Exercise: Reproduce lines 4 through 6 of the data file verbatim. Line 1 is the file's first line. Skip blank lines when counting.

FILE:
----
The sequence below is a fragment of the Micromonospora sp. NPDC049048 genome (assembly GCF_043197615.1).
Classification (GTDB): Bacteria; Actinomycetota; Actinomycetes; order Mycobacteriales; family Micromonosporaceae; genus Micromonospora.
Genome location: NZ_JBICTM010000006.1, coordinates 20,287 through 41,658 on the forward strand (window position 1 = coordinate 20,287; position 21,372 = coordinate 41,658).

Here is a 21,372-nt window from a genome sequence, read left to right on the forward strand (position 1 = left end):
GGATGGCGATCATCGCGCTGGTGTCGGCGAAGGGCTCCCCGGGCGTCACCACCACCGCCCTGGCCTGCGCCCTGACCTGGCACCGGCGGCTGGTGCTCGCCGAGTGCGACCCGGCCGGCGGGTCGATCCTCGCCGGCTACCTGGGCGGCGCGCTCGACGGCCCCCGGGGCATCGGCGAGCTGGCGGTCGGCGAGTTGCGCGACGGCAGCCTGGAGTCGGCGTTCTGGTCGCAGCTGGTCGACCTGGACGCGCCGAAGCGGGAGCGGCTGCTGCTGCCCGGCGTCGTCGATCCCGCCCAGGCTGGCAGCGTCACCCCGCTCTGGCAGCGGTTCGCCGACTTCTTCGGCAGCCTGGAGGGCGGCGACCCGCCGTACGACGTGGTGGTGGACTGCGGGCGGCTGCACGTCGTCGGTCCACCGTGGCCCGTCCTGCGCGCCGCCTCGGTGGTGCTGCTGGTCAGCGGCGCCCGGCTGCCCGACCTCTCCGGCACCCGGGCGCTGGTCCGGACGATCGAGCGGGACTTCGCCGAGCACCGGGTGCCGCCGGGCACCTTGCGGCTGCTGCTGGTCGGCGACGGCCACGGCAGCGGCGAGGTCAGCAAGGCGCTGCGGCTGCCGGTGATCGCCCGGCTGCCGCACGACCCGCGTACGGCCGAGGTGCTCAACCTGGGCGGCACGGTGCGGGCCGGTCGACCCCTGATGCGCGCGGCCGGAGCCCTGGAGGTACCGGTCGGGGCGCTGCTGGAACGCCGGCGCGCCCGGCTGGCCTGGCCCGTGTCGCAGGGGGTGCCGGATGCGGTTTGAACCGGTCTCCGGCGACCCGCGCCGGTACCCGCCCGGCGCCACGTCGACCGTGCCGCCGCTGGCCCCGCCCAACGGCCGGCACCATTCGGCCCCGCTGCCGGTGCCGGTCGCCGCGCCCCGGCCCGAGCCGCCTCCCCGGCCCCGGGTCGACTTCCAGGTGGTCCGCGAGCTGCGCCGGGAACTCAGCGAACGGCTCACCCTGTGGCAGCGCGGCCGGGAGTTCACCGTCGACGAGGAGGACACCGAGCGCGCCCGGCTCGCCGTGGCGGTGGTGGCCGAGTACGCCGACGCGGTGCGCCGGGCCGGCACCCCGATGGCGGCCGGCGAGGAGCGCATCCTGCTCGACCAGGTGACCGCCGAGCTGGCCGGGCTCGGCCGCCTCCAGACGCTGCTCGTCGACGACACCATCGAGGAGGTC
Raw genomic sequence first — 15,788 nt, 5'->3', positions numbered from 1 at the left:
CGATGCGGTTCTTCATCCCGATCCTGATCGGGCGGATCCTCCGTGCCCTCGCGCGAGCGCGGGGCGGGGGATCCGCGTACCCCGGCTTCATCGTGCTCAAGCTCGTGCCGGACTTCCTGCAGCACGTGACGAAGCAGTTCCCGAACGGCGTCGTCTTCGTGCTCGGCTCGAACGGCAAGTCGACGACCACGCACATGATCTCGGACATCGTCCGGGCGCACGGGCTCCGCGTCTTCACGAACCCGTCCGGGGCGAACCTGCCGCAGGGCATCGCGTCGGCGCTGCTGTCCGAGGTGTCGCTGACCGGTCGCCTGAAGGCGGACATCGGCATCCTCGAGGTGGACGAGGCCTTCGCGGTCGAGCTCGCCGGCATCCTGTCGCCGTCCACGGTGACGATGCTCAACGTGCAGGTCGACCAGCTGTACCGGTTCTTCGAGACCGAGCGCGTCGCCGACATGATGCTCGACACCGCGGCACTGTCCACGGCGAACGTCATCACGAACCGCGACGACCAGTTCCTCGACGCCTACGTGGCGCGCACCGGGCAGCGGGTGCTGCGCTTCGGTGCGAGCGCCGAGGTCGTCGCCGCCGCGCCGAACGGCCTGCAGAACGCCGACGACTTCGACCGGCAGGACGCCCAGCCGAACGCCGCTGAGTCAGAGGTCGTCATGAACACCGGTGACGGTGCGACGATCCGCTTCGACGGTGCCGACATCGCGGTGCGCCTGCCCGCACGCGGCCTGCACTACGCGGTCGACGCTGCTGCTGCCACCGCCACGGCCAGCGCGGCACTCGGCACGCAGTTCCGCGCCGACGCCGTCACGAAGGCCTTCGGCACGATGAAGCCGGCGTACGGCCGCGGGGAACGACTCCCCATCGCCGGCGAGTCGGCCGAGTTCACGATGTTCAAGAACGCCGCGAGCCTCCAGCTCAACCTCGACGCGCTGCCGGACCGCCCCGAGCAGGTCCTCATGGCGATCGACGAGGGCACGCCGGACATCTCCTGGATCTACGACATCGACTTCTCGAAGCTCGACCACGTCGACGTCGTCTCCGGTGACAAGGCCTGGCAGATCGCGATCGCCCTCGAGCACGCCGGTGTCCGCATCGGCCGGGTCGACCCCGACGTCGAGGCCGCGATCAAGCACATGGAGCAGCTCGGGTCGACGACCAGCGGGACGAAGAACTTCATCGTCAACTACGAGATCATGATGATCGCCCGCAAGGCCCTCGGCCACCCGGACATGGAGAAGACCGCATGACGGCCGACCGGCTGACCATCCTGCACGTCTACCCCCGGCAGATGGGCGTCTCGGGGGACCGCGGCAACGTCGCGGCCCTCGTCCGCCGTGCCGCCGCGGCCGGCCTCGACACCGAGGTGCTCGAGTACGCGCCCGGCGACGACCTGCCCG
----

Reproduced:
Here is a 21,372-nt window from a genome sequence, read left to right on the forward strand (position 1 = left end):
GGATGGCGATCATCGCGCTGGTGTCGGCGAAGGGCTCCCCGGGCGTCACCACCACCGCCCTGGCCTGCGCCCTGACCTGGCACCGGCGGCTGGTGCTCGCCGAGTGCGACCCGGCCGGCGGGTCGATCCTCGCCGGCTACCTGGGCGGCGCGCTCGACGGCCCCCGGGGCATCGGCGAGCTGGCGGTCGGCGAGTTGCGCGACGGCAGCCTGGAGTCGGCGTTCTGGTCGCAGCTGGTCGACCTGGACGCGCCGAAGCGGGAGCGGCTGCTGCTGCCCGGCGTCGTCGATCCCGCCCAGGCTGGCAGCGTCACCCCGCTCTGGCAGCGGTTCGCCGACTTCTTCGGCAGCCTGGAGGGCGGCGACCCGCCGTACGACGTGGTGGTGGACTGCGGGCGGCTGCACGTCGTCGGTCCACCGTGGCCCGTCCTGCGCGCCGCCTCGGTGGTGCTGCTGGTCAGCGGCGCCCGGCTGCCCGACCTCTCCGGCACCCGGGCGCTGGTCCGGACGATCGAGCGGGACTTCGCCGAGCACCGGGTGCCGCCGGGCACCTTGCGGCTGCTGCTGGTCGGCGACGGCCACGGCAGCGGCGAGGTCAGCAAGGCGCTGCGGCTGCCGGTGATCGCCCGGCTGCCGCACGACCCGCGTACGGCCGAGGTGCTCAACCTGGGCGGCACGGTGCGGGCCGGTCGACCCCTGATGCGCGCGGCCGGAGCCCTGGAGGTACCGGTCGGGGCGCTGCTGGAACGCCGGCGCGCCCGGCTGGCCTGGCCCGTGTCGCAGGGGGTGCCGGATGCGGTTTGAACCGGTCTCCGGCGACCCGCGCCGGTACCCGCCCGGCGCCACGTCGACCGTGCCGCCGCTGGCCCCGCCCAACGGCCGGCACCATTCGGCCCCGCTGCCGGTGCCGGTCGCCGCGCCCCGGCCCGAGCCGCCTCCCCGGCCCCGGGTCGACTTCCAGGTGGTCCGCGAGCTGCGCCGGGAACTCAGCGAACGGCTCACCCTGTGGCAGCGCGGCCGGGAGTTCACCGTCGACGAGGAGGACACCGAGCGCGCCCGGCTCGCCGTGGCGGTGGTGGCCGAGTACGCCGACGCGGTGCGCCGGGCCGGCACCCCGATGGCGGCCGGCGAGGAGCGCATCCTGCTCGACCAGGTGACCGCCGAGCTGGCCGGGCTCGGCCGCCTCCAGACGCTGCTCGTCGACGACACCATCGAGGAGGTC
Raw genomic sequence first — 15,788 nt, 5'->3', positions numbered from 1 at the left: